left of Marietta road, in front of Colonel Ireland's brigade). August 22, we received three new 4 1/2-inch guns, which were all put in position near the Marietta road, the 20-pounders being sent to the other position. With good effect the fire was again kept up till the morning of August 25, causing fires in town every night. August 24, I was ordered to turn my battery of 20-pounders over to Battery K, Fifth U. S. Artillery; also to send my transportation, &c., back to the river, all of which was completed by noon of August 25. The howitzer section was ordered to march with the brigade in the movement that now commenced. September 2, marched through Jonesborough. September 4, ordered to return to Atlanta. Went into camp September 5.
To the men, their faithful working, their endurance, willingness to work day and night (serving seven guns constantly), great praise is due.
Very respectfully, your obedient servant,
Eleventh Indiana Battery.
Brigadier General J. M. BRANNAN,
Chief of Artillery, Department of the Cumberland.
Report of Major General Robert H. Milroy, U. S. Army, commanding Defenses of Nashville and Chattanooga Railroad, of operations during Wheeler's raid.
HDQRS. DEFENSES NASHVILLE AND CHATTANOOGA R. R.,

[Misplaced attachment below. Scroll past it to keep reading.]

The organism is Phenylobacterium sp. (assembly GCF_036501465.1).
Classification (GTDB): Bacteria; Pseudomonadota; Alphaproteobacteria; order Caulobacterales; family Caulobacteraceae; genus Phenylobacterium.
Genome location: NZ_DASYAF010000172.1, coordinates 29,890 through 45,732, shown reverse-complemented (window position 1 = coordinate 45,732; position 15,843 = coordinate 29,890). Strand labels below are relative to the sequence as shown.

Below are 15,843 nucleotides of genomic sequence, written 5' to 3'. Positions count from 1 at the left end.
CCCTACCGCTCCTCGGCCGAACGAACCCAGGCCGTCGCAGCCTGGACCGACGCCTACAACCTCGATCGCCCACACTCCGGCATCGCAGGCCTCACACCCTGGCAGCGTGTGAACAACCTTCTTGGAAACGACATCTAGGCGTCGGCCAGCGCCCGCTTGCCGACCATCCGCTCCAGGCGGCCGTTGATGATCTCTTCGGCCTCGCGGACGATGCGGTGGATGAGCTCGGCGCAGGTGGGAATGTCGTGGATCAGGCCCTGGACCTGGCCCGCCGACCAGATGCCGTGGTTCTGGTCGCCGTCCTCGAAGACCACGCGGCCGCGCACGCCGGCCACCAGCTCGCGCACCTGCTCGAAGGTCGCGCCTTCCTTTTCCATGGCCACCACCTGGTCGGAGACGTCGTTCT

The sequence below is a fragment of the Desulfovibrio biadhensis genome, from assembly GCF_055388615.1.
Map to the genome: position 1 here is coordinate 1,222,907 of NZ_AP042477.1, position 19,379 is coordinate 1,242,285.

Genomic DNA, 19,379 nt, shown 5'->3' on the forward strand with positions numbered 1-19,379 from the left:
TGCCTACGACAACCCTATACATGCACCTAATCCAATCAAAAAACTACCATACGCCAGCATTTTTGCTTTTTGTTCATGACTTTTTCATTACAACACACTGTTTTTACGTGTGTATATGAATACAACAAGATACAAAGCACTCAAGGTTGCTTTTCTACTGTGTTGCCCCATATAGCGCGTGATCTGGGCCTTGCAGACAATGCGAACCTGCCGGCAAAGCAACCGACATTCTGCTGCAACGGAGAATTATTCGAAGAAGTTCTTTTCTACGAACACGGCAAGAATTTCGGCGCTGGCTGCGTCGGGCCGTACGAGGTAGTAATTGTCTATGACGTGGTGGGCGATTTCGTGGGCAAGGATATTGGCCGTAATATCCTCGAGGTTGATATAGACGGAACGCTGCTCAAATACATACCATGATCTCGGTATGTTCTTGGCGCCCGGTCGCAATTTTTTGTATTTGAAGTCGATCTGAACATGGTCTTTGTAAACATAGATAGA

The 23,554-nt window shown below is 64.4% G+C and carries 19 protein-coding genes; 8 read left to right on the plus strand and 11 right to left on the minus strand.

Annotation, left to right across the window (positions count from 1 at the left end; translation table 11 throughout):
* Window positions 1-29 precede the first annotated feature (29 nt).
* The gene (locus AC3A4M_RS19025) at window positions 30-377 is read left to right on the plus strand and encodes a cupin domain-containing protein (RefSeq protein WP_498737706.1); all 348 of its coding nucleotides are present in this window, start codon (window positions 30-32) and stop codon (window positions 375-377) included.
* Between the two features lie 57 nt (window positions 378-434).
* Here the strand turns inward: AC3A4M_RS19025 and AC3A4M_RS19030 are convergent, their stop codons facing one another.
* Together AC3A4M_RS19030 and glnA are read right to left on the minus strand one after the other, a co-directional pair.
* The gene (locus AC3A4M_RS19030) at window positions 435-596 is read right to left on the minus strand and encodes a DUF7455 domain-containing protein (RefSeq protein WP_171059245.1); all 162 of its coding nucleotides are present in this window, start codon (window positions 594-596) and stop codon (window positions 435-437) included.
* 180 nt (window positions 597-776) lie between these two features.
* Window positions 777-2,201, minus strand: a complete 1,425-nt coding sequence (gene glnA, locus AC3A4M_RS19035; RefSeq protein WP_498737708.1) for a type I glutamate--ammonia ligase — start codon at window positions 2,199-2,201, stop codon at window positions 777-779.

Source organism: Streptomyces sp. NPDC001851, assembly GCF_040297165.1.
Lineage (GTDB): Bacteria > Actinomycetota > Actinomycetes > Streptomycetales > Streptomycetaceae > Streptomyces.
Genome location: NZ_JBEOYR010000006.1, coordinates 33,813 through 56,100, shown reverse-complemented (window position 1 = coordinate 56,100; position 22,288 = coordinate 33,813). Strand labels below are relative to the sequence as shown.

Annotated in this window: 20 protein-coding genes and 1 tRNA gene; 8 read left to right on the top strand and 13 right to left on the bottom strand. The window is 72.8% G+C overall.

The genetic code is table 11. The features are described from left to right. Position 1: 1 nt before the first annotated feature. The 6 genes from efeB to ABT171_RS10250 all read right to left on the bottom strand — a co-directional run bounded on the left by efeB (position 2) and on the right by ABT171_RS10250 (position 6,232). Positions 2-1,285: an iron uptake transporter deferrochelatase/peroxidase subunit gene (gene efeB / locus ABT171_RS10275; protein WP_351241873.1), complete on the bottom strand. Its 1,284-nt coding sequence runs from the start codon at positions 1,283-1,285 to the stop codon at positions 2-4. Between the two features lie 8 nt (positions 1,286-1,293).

Tullahoma, Tenn., September 17, 1864.
MAJOR: In obedience to the order of the major-general commanding the District of Tennessee to report my operations after Wheeler, I will state I had no operation after Wheeler, but operated to a small extent after Williams, who, I understand, was one of Wheeler's generals, and I respectfully submit the following statement of said operations:
Major Waters, of the Fifth Tennessee Cavalry, stationed at McMinnville, with three companies of his regiment, was attacked at that place on the 29th ultimo by some 300 rebel cavalry and guerrillas, under Colonel Dibrell, and after a skirmish of some three hours, he was driven out with the loss of 1 man killed and 1 wounded, and about 10 were captured, consisting mostly of sick in the hospital. I had some days previous withdrawn from that place all the quartermaster's and hospital stores. I instructed Major Waters to keep vigilant pickets well out on the road eastward, and upon the approach of any force of the enemy to skirmish with them sufficiently to ascertain that they were in strong force, and upon ascertaining that fact to at once send off his transportation and camp equipage, with such Union citizens as wished to come away, to this place; but Major Waters after being attacked continued skirmishing, supposing he could hold the place, till he was nearly surrounded, and barely escaped with his men and two small mountain howitzers, losing his camp equipage and 10 wagons and 1 ambulance, with 3 teams. Having learned late in the evening of the 29th that Major Waters was attacked,